Aliyah: Oh, my goodness. You know, I’ve always wanted to play kind of like Nikita, that kind of role going forwards, and Red Sparrow, some sort of like special intelligence kind of role. I’d totally be down for it. I think that’s a fabulous opportunity. I definitely have to get in better shape though. I have to get real serious, like some Marvel superhero type of training for sure.
Suzanne: Do you have any fun or interesting behind the scenes stories that you can share with us?
Aliyah: There’s a reason Alexa [Mansour] and I are very, very close, actually. Virginia is a very haunted place, and in my first week being there, I was in my apartment; I was sleeping. I woke up from this ridiculously terrifying nightmare, and I went to open my bedroom door, and a spirit walked right through me. It scared the daylights out of me, because not that I don’t believe in paranormal activity, but I stay far away from it for the most part. The fact that just this thing, just the way that I felt after, I had called my mom screaming, kicking, crying. I was like, “Mom, I can’t be here. You don’t understand what just happened. Something literally walked through me; it was so strange.” And it’s funny, because I’ve gone to set and talked about it. Everyone’s like “Oh, yeah, this is Virginia. That happens all the time.” Everyone here has a ghost story about Virginia. I remember calling my sister, well, Alexa who plays my sister on the show. I was like, “Bro, there was a whole ghost in my apartment,” and she was like, “Say yes; move in with me,” and I did. We lived together the entire rest of the shoot the whole six months. We were inseparable. That’s my best friend.
Suzanne: Oh, cool. That’s really nice. And did you see any more ghosts once you moved in with her?
Aliyah: No, no more ghosts at all. That was the end of that, but you know, I’m not upset about that.
Suzanne: Well, I guess that’s a good note to end on, then.
Suzanne: Well, thank you very much. I really appreciate you talking to me.
Aliyah: Thank you. I can’t wait till we talk again.
Suzanne: Yes, yeah. I really enjoyed the show, and I will keep watching.
Aliyah: Oh, my God, thank you so much. I think episode seven is one of my favorites, because Iris gets a little– a little love interest; I’m excited.
Here is the audio version of it.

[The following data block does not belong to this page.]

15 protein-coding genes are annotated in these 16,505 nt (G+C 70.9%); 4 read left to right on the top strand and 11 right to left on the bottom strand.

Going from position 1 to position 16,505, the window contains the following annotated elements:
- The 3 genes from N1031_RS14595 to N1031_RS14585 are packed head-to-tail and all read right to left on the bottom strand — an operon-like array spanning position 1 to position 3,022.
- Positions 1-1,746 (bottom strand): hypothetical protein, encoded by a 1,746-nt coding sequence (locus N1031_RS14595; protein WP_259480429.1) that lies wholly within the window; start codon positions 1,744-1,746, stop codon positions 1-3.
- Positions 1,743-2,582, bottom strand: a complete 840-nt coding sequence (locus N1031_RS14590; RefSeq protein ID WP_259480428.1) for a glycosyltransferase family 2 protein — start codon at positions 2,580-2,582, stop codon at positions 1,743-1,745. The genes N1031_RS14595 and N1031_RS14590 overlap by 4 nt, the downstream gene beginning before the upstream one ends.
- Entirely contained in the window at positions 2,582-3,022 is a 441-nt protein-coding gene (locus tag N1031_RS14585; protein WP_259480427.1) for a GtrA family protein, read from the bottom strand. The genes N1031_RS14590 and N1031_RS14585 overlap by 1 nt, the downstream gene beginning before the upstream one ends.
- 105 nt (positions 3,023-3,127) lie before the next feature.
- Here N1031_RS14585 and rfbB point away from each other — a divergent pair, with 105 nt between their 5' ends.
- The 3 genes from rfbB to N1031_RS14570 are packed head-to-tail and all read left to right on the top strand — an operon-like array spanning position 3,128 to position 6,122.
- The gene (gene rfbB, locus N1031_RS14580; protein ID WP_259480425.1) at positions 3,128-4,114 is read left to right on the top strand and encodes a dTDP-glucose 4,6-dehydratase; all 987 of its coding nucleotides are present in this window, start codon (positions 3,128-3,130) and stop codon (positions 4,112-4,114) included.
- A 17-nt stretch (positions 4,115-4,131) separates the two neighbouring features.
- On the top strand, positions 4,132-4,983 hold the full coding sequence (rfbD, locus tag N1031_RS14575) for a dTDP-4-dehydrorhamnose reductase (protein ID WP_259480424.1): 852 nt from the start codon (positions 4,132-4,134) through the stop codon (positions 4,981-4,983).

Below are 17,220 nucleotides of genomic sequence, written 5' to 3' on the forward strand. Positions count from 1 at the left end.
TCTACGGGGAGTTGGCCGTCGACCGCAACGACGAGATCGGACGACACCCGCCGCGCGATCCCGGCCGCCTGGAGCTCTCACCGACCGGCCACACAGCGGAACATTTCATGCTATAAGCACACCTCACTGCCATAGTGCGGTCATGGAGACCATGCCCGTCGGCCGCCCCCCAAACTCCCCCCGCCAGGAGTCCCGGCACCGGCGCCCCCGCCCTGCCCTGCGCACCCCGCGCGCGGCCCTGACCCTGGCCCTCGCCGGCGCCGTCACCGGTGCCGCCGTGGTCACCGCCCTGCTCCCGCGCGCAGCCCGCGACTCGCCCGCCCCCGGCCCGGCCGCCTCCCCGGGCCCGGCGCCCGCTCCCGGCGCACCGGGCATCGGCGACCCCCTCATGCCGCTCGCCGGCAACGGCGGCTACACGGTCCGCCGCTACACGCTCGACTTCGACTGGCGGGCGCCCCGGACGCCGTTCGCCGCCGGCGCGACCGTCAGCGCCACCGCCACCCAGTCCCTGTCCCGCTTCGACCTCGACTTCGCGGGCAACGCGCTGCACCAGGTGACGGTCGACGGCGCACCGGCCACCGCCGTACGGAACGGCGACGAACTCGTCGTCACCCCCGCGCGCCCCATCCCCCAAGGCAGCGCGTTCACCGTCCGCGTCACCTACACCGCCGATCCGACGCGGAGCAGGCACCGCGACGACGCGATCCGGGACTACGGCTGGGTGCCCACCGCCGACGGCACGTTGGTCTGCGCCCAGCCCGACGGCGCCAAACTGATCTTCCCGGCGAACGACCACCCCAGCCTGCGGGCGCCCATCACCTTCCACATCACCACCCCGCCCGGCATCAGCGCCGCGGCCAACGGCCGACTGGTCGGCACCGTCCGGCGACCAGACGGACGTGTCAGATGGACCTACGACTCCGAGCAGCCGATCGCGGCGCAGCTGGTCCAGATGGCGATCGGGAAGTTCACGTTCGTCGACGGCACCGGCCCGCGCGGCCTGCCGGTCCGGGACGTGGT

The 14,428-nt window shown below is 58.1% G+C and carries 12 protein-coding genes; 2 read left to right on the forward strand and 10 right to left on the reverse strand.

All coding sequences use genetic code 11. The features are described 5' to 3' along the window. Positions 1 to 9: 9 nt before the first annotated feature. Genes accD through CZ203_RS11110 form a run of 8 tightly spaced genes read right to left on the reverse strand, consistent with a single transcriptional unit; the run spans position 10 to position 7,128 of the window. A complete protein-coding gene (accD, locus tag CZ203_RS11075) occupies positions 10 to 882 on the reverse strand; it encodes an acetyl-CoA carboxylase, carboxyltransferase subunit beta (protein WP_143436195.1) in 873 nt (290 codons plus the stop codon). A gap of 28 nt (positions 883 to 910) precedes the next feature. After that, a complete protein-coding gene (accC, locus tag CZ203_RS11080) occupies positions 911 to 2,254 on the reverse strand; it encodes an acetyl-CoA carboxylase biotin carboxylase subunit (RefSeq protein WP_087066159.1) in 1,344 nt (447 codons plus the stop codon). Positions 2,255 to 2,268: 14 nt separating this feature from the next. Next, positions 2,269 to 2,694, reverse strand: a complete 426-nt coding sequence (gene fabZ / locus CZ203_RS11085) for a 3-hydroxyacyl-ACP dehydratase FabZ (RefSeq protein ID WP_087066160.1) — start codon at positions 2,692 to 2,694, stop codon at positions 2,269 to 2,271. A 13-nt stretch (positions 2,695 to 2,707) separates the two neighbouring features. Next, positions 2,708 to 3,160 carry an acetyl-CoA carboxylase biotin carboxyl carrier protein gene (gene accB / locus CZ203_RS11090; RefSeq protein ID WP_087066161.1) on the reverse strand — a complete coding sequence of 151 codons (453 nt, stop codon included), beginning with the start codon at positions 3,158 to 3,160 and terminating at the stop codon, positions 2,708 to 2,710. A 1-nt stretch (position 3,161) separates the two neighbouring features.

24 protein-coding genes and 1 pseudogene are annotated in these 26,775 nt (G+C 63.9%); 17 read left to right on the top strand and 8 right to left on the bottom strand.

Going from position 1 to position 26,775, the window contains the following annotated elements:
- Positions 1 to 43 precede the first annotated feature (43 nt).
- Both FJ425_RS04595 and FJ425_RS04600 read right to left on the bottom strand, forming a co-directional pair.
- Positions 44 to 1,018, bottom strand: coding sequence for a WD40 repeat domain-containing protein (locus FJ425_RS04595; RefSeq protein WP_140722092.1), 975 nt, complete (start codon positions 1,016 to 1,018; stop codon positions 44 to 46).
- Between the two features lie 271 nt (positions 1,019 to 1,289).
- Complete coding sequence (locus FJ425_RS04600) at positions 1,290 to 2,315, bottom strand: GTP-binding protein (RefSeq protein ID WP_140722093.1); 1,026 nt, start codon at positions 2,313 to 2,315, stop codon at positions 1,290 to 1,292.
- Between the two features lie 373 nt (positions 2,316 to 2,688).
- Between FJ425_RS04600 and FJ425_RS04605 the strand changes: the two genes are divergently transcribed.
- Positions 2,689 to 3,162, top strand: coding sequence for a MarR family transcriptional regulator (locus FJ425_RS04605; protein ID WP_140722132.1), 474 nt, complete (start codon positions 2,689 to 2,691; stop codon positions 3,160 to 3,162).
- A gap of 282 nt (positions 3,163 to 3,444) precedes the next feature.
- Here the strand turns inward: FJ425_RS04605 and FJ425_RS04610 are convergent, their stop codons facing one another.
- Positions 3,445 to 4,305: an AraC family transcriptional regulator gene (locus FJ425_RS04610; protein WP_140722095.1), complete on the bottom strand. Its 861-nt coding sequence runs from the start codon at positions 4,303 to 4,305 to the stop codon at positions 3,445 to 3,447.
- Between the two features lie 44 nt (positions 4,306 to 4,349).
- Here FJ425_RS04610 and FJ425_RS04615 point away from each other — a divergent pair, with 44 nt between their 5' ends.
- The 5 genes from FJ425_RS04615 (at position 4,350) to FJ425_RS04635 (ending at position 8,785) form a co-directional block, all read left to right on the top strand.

Additional questions that fans posted and Aliyah answered via email:
Suzanne: Do you feel that the post apocalypse would really be the way it is on the show?
Aliyah: In many ways, yes. I think the living conditions are especially accurate! There’s no hot showers, no more pizza delivery. Then in terms of how people interact with each other: there’s definitely a greater push and pull between neighboring communities. You’re in survival mode at all times. It’s so much harder to trust someone. But you also want to be able to meet and befriend someone else because it’s so rare. World Beyond does a great job of throwing light on these issues in a realistic way.
Suzanne: Even though the show itself is so far a completely separate storyline than the other two main shows, do you feel at all connected to the other two Walking Dead shows?
Aliyah: World Beyond is its own entity and that’s evident from the way it’s shot to the way the storyline develops. And that’s what makes it significant. We’re still showing the daily struggles and problems that arise in the apocalypse, just from a new place and a new perspective. And that’s why it’s a valuable Walking Dead series.
Suzanne: Will we learn more about the CRM?
Aliyah: Absolutely! Season 1 shows a lot of hidden looks into the operations of the Civic Republic and the CRM. But Season 2 goes even deeper. We are going to learn a lot from Julia Ormond’s character, Col. Elizabeth Kublek.
Suzanne: Do you think there would be a crossover to the other shows?
Aliyah: I sure hope so! It would be a blessing to collaborate with the legends on the other series. There’s so much possibility in the Walking Dead universe.
Suzanne: What were your thoughts about the first big herd that Iris and company had to fight?
Aliyah: That was one of my favorite scenes to shoot. Everyone working together to keep each other alive. There may be disagreements within the group on which road to take and how best to execute a mission. But when it comes to life and death situations with these walkers, we’re always going to band together and fight until everyone is safe.
Suzanne: What’s your favorite episode of the first season and why?
Aliyah: My favorite episode is number four! The moment where Silas and Iris are dancing in the school gym and the other students appear around them is so special to me. I never had that experience in high school. So getting that moment from World Beyond means everything to me.
Interview Transcribed by Jamie of http://www.scifivision.com
Proofread and Edited by Brenda